Tuesday, September 17, 2013

Rainfall amounts from the Colorado rain and flood event of 11-16 September 2013

The state of Colorado has experienced a major disaster in the past week -- prolonged heavy rains fell on a large portion of northern Colorado and resulted in deadly and destructive floods.  The flooding impacted both the steep canyons along the Front Range of the Rockies, including the heavily populated and traveled Boulder Canyon and Big Thompson canyon, as well as the plains, with the South Platte River flowing above its previous record stage for more than four full days.  The photos and videos from the flooded areas are hard to believe, and large numbers of people have needed to be evacuated from mountain areas that had all of their roads washed out.  There's a link on the right that provides some suggestions of organizations you can donate to to support the flood relief effort.

Because most of my scientific research focuses on the understanding and prediction of storms that produce heavy rainfall, and because this event has hit so close to home (both literally and figuratively), I wanted to try to summarize some of what we know about this event so far.

This entry will focus on the rainfall -- where it happened and how it fits into historical context.  The next one will focus on how well it was predicted.  Future entries will cover other aspects of the meteorology, flooding, and impacts of this event.

The rainfall totals, especially from Wednesday night, September 11, to Friday afternoon, September 13, were remarkable.  Boulder County appears to have seen the largest amounts, with numbers that are difficult to comprehend.  The previous wettest September in Boulder had 5.5" of rain -- this storm produced 9.08"...in one day.  The storm total at Boulder was 17.15" from Monday the 9th through Monday the 16th.  And this was not an isolated event: nearly every automated rain gauge in the foothills and mountains of Boulder county reported more than 10" of rain, with many reporting similar totals to the official station in the city of Boulder.  Some of these numbers come from the excellent summary by Bob Henson of UCAR, which can be read here: http://www2.ucar.edu/atmosnews/opinion/10250/inside-colorado-deluge.

As a preliminary way to put these rainfall totals into historical context, we compared the NOAA Stage IV precipitation analysis, which incorporates radar estimates of rainfall and rain gauge observations, to NOAA's "Atlas 14", which uses statistical methods to estimate the probability of a given amount of rain to occur in a given amount of time at different locations around the country.  These values have recently been updated for Colorado and much of the rest of the country.   For example, the Atlas 14 will tell you, for a point in Colorado, the amount of rain that is associated with having a 0.1% chance of happening in any given year.  Some refer to this as a "1000-year rainstorm," but that terminology is misleading, since it implies that if an event occurs once, it won't happen again for 1000 years.  Instead, what it really is is a very low-probability event, but next year will have that same low probability, and thus it could happen again if the atmosphere brings the ingredients for heavy rainfall together in a similar way.  It's also important to separate the rarity of the rainfall from the rarity of the flooding that resulted.  Based on the above analysis, we can say pretty confidently that this was a "1000-year rainstorm" (or, more correctly, a 0.1% annual probability rainstorm) over a large portion of northern Colorado.  But it's much more difficult to place the flooding in this same perspective yet.  This depends on which river or creek you're interested in, and hydrologists will be doing research to sort out exactly where this flood fits in historical context.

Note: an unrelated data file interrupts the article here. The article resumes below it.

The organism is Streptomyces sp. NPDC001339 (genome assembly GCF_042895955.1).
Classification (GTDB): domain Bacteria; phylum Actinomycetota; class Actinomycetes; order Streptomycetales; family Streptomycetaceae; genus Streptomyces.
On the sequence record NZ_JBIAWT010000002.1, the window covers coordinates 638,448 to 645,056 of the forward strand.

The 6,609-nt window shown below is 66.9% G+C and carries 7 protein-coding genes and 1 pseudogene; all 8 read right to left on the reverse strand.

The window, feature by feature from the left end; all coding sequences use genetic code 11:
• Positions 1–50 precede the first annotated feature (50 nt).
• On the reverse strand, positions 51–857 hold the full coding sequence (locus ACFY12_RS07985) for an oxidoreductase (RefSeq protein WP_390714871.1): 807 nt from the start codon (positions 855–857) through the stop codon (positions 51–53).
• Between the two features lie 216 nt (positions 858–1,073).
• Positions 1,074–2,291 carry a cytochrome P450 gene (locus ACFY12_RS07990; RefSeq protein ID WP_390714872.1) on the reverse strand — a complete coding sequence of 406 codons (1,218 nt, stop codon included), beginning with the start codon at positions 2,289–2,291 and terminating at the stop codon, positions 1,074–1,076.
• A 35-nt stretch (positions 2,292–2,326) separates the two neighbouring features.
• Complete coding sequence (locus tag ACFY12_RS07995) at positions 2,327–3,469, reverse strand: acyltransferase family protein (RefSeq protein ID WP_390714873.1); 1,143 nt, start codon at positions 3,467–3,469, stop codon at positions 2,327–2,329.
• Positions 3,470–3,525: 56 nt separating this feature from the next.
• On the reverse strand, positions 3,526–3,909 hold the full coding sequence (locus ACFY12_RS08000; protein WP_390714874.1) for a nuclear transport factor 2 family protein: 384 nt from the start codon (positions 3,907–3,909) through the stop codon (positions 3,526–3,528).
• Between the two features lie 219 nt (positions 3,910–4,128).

This first map is for the 12-hour period from 6 pm Wednesday (the 11th) to 6 am Thursday (the 12th).  This is the time when the heaviest rain fell in the Boulder area -- some gauges reported over 6" of rain in this 12-hour period.  When comparing to the expected recurrence intervals, we see that the Boulder area, as well as much of Boulder county, experienced 12-hour rainfall amounts that exceeded the "500-year" recurrence interval, with a few areas exceeding the "1000-year" value.  (Remember that these really represent a 1/500 and 1/1000 chance of happening in a given year.) 
NOAA Stage IV precipitation analysis (right) and points where it exceeded various recurrence intervals in the 12 hours ending Thursday morning, September 12, at 6 am. Red X's are where a "1000-year rainfall" occurred, which really means an event that has a 1 in 1000 chance of happening in a given year.